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The Story of Ricky (1991)

Riki-Oh, aka Lai Wong

A martial arts film like no other

Rating: 9/10

Running Time: 88 minutes

UK Certificate: 18


There are certain things you expect from all prison films. A sadistic warden. An innocent prisoner. A confrontation in the showers. A fight in the workshop. A skirmish in the yard. An escape, or at least an escape attempt. And then there are motifs particular to individual prison films: the prisoner whose resistance becomes a source of inspiration for the other inmates ('The Shawshank Redemption'); the prisoner who investigates the corruption of the authorities from the inside ('Brubaker'); and social commentary on the evils of privatised prisons ('Ghosts…of the Civil Dead').

'The Story of Ricky' has all this and more, and yet from about seven minutes in, it becomes clear that this is no conventional genre movie, as one character has his face sheered off with a carpenter's plane, while another is pushed face- (and hand-) first into a bed of upturned nails – and before you can say 'Braindead', you are being subjected to some of the most over the top, inventive gore ever committed to celluloid.

It is also a martial arts film like no other, with characters' fists not just making full contact with their opponents' bodies, but actually going through them. When one person in 'The Story of Ricky' threatens to turn another 'into mincemeat' or to cut them 'into little pieces', their words are meant all too literally. So be warned – if blood and guts are not your thing, then avoid this film like ebola. If, however, you fancy a bit of gore, it does not come thicker, weirder or funnier than in 'The Story of Ricky'.

Based on a popular Japanese manga, and released in 1991, 'The Story of Ricky' has the honour of being the first totally sex-free Hong Kong film to receive a Category 3 rating (equivalent to the 18 certificate here). Apart from 'Ichi the Killer', it is the only live-action film ever to capture the anarchic, excessive, highly stylised violence of manga, making it something of a unique viewing experience. All the characters are comic-book cut-outs, whose bizarre costumes and idiosyncrasies more than compensate for their lack of depth. There's Ricky (Fan Siu-wong), all muscle and quiff, champion of the underdog, fighter for justice, crusader against drugs, absurdly Christ-like sufferer – and amateur flute player. There's the assistant warden Cyclops (played by Fan Siu-wong's father, Fan Mui-sang), with a sharp hook for an arm and a false eye in which he stores breathmints. There's the warden himself (William Ho Kar-kui), wiry, bow-tied and bespectacled and, as it turns out, more than just a metaphorical monster. And then there's the Gang of Four, who enforce the warden's corrupt rule over the prison with their murderous fighting powers. With these colourful forces lined up against him, Ricky proves that nothing can keep him confined for long, in a truly visceral film that will leave you feeling battered and bruised, but strangely liberated nonetheless.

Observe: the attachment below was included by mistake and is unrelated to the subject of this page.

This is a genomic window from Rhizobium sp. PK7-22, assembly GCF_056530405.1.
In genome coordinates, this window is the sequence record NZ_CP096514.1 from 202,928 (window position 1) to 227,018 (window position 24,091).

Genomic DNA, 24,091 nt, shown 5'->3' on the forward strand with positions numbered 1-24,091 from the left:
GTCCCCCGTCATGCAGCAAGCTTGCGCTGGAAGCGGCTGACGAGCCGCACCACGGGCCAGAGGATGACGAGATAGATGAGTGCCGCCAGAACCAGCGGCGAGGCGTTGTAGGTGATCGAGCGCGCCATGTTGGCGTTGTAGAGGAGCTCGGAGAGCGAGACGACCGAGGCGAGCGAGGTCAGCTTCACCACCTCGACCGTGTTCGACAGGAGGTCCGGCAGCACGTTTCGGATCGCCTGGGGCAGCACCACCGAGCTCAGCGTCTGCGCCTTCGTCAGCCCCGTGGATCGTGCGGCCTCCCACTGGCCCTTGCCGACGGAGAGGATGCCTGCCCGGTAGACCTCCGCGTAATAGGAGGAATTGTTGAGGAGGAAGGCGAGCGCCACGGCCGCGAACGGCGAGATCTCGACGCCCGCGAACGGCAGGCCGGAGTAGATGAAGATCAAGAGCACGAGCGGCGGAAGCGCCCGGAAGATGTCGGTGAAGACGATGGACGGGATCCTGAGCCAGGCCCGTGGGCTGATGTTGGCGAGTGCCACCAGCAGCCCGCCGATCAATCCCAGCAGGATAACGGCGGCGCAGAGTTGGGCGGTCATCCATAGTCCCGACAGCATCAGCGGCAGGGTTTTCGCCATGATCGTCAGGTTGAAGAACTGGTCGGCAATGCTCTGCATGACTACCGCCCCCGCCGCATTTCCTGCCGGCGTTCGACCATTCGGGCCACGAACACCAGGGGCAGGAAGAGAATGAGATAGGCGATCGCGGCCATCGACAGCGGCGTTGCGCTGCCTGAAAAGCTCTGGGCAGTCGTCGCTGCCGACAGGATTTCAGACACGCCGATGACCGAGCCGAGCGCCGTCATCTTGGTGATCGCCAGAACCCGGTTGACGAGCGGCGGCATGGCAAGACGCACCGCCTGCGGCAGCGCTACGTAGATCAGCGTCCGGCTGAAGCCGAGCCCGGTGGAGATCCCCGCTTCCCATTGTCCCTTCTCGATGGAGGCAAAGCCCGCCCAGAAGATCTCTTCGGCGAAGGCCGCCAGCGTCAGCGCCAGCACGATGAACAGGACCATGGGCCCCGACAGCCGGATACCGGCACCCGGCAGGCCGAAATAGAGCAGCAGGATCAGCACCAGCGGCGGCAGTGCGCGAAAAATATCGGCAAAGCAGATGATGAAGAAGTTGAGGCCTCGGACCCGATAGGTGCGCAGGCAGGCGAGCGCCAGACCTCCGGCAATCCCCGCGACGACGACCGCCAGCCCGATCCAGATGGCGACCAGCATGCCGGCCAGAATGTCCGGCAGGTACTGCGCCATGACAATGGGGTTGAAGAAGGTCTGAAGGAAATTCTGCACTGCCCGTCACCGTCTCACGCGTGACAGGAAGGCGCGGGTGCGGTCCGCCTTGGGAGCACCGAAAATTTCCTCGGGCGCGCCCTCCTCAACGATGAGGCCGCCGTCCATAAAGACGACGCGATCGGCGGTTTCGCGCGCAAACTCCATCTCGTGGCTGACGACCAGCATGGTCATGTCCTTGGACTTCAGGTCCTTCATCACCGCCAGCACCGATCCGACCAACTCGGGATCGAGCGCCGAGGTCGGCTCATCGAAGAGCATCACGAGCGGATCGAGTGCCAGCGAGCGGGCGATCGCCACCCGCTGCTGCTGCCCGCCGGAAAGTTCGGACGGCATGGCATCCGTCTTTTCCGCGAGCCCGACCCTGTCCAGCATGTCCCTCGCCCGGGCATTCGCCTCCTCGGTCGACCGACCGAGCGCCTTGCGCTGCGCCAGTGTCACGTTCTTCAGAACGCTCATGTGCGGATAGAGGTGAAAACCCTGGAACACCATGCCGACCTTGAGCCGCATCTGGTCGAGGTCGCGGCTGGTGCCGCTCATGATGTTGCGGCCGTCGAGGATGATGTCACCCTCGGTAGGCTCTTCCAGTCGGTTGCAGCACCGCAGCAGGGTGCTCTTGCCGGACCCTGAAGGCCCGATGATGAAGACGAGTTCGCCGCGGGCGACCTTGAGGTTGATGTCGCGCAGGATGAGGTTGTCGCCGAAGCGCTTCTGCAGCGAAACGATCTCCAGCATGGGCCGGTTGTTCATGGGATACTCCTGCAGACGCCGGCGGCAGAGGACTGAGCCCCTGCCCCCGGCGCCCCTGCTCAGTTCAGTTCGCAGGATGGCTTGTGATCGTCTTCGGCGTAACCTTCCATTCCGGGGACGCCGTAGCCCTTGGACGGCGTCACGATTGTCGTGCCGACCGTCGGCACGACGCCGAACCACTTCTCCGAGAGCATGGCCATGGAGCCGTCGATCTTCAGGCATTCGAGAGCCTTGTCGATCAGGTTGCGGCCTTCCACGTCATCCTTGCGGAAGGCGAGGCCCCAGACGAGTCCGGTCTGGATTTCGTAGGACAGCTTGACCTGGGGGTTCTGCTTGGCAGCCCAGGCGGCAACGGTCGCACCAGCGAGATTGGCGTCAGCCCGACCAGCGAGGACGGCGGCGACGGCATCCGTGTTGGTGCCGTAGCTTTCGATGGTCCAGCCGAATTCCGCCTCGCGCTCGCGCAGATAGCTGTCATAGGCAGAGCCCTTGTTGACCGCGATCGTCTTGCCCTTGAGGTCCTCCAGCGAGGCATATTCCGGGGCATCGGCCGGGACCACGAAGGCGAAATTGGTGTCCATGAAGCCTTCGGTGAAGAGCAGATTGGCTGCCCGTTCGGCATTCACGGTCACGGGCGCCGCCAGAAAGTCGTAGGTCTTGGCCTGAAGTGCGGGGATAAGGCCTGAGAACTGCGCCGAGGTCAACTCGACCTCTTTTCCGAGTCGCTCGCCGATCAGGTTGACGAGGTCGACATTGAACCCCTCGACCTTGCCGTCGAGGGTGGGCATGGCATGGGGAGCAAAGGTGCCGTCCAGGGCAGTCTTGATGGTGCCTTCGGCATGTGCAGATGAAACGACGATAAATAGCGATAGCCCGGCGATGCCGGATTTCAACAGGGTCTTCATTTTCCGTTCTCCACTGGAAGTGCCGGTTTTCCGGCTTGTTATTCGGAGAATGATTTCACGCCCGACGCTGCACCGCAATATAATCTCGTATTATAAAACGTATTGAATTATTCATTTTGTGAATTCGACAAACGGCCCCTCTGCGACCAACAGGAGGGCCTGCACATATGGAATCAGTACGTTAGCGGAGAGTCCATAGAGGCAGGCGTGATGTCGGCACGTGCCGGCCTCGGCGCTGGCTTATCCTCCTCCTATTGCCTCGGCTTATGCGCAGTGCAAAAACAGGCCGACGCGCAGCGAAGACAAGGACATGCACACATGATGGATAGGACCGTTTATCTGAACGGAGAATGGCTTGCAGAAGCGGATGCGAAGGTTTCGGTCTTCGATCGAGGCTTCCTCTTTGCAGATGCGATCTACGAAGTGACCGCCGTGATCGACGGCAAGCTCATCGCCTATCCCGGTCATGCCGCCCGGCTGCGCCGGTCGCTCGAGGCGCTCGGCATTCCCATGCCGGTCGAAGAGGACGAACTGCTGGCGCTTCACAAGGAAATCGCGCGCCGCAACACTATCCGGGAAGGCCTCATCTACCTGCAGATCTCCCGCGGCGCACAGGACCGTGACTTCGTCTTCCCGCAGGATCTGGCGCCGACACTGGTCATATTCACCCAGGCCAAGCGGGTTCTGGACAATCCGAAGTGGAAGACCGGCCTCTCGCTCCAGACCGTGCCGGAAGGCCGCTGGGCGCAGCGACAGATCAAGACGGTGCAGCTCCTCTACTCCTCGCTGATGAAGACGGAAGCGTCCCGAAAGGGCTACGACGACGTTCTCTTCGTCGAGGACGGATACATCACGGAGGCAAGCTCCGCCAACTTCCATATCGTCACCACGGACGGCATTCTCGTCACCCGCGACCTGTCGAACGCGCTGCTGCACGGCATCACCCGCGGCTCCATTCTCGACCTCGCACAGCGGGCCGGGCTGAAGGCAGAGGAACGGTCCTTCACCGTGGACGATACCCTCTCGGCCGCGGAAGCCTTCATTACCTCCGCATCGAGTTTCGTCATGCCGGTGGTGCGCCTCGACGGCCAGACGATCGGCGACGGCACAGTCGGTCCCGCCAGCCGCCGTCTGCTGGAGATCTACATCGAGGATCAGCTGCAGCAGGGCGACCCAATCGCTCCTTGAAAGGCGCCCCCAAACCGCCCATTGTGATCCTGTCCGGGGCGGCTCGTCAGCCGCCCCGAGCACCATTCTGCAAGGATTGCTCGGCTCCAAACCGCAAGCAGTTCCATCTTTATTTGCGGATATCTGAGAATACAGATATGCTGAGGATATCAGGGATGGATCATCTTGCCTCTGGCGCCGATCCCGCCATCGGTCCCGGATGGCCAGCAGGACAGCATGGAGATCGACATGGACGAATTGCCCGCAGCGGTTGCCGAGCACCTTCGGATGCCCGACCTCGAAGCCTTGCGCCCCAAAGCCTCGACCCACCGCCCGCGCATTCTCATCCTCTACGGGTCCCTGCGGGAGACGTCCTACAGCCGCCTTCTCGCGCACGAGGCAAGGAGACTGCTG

It's Got: Maimings, gougings, bludgeonings and dismemberments aplenty. Ricky stitches up a gaping wound on his own arm, using his own sinew as suture. Rickys opponent Hai commits hari kiri so that he can strangle Ricky with his own intestines. And so on...

It Needs: That should be it bleeds

DVD Extras A good quality print, and totally uncut for the first time in Britain. Extras include the original trailer (which compares stills from the original manga to the equivalent scenes in the film); a 36 minute interview with amiable star Fan Siu-wong (who wants to be taken seriously as a pop singer); impressive, if boring, footage of Fan Siu-wong doing a demonstration of his kung fu skills; a well-informed commentary by stuntman and film critic Jude Poyer and film critic Miles Wood, who know the Hong Kong cinema scene and its genres backwards. DVD Extras Rating: 7/10


While not for the squeamish, or indeed for fans of Mary Whitehouse, this film is a cult classic – fast, silly, jaw-droppingly outrageous, and a true original, unlike anything else you will ever have seen. And impatient viewers will be delighted by the padding-free pace of 'The Story of Ricky', which never fails to cut (and slash) to the chase. Very highly recommended.